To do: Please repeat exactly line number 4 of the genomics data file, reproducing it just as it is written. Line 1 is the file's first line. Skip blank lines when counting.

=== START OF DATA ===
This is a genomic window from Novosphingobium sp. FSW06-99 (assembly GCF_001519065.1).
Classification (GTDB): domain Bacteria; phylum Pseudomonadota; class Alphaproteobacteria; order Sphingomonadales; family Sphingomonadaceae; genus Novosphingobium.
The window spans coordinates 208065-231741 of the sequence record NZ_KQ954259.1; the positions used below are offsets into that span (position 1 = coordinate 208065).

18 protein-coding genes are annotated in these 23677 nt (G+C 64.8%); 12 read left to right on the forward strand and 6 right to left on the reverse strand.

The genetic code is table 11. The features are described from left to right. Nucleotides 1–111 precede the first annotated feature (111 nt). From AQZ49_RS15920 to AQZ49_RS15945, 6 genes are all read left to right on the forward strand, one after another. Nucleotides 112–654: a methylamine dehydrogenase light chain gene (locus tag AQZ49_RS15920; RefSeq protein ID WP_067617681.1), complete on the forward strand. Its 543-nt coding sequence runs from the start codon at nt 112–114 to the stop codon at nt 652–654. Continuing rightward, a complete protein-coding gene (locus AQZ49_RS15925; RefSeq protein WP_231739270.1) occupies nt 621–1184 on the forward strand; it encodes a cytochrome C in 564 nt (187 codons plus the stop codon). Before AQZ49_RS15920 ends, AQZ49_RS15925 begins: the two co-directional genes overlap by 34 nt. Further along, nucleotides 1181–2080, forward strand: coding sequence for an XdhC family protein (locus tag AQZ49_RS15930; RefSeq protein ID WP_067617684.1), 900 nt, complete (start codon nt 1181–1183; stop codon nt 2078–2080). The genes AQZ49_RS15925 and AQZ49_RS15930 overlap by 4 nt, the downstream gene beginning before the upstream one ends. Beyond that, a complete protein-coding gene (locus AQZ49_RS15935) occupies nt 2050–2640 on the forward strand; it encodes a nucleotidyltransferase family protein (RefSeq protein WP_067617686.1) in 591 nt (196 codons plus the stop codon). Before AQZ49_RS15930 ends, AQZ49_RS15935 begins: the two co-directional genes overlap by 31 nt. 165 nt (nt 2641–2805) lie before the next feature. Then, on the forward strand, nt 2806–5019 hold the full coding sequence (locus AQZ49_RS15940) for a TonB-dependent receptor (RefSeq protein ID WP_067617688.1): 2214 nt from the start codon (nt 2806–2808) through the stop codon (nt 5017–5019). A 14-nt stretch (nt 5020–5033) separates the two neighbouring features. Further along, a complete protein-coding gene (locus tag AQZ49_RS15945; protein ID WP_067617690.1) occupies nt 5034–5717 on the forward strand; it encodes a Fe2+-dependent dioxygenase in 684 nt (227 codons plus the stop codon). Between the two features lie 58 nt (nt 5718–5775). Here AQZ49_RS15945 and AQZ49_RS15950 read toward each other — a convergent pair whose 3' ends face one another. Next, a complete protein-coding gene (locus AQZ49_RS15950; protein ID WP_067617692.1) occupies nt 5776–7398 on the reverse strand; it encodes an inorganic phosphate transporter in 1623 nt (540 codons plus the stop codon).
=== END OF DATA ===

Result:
18 protein-coding genes are annotated in these 23677 nt (G+C 64.8%); 12 read left to right on the forward strand and 6 right to left on the reverse strand.